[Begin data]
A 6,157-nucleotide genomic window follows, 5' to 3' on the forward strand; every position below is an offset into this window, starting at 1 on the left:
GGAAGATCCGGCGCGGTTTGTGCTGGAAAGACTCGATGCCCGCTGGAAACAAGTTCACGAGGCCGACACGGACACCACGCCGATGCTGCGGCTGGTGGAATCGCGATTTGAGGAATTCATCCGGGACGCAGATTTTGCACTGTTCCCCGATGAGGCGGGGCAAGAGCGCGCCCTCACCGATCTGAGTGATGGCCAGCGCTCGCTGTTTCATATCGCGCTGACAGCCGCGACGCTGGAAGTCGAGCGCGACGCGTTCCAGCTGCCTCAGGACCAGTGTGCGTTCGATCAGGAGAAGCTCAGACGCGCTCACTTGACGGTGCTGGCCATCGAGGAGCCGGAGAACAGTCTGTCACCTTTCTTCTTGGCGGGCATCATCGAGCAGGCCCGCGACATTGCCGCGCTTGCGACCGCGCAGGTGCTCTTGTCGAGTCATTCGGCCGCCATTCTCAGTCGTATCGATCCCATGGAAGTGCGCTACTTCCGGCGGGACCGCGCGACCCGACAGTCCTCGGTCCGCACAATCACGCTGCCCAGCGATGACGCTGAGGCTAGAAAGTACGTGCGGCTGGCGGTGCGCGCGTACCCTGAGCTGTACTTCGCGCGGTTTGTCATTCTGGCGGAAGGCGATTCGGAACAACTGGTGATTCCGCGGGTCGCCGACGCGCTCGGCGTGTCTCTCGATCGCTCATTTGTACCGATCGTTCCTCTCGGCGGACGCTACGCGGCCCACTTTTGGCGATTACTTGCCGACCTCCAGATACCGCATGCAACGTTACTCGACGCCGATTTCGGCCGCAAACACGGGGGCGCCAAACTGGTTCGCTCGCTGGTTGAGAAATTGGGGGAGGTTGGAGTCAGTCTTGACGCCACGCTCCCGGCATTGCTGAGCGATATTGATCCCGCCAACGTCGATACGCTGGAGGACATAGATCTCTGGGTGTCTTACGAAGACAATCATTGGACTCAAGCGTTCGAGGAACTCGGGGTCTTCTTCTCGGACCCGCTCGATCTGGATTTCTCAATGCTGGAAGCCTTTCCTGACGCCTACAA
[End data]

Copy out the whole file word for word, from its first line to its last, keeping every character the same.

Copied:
A 6,157-nucleotide genomic window follows, 5' to 3' on the forward strand; every position below is an offset into this window, starting at 1 on the left:
GGAAGATCCGGCGCGGTTTGTGCTGGAAAGACTCGATGCCCGCTGGAAACAAGTTCACGAGGCCGACACGGACACCACGCCGATGCTGCGGCTGGTGGAATCGCGATTTGAGGAATTCATCCGGGACGCAGATTTTGCACTGTTCCCCGATGAGGCGGGGCAAGAGCGCGCCCTCACCGATCTGAGTGATGGCCAGCGCTCGCTGTTTCATATCGCGCTGACAGCCGCGACGCTGGAAGTCGAGCGCGACGCGTTCCAGCTGCCTCAGGACCAGTGTGCGTTCGATCAGGAGAAGCTCAGACGCGCTCACTTGACGGTGCTGGCCATCGAGGAGCCGGAGAACAGTCTGTCACCTTTCTTCTTGGCGGGCATCATCGAGCAGGCCCGCGACATTGCCGCGCTTGCGACCGCGCAGGTGCTCTTGTCGAGTCATTCGGCCGCCATTCTCAGTCGTATCGATCCCATGGAAGTGCGCTACTTCCGGCGGGACCGCGCGACCCGACAGTCCTCGGTCCGCACAATCACGCTGCCCAGCGATGACGCTGAGGCTAGAAAGTACGTGCGGCTGGCGGTGCGCGCGTACCCTGAGCTGTACTTCGCGCGGTTTGTCATTCTGGCGGAAGGCGATTCGGAACAACTGGTGATTCCGCGGGTCGCCGACGCGCTCGGCGTGTCTCTCGATCGCTCATTTGTACCGATCGTTCCTCTCGGCGGACGCTACGCGGCCCACTTTTGGCGATTACTTGCCGACCTCCAGATACCGCATGCAACGTTACTCGACGCCGATTTCGGCCGCAAACACGGGGGCGCCAAACTGGTTCGCTCGCTGGTTGAGAAATTGGGGGAGGTTGGAGTCAGTCTTGACGCCACGCTCCCGGCATTGCTGAGCGATATTGATCCCGCCAACGTCGATACGCTGGAGGACATAGATCTCTGGGTGTCTTACGAAGACAATCATTGGACTCAAGCGTTCGAGGAACTCGGGGTCTTCTTCTCGGACCCGCTCGATCTGGATTTCTCAATGCTGGAAGCCTTTCCTGACGCCTACAA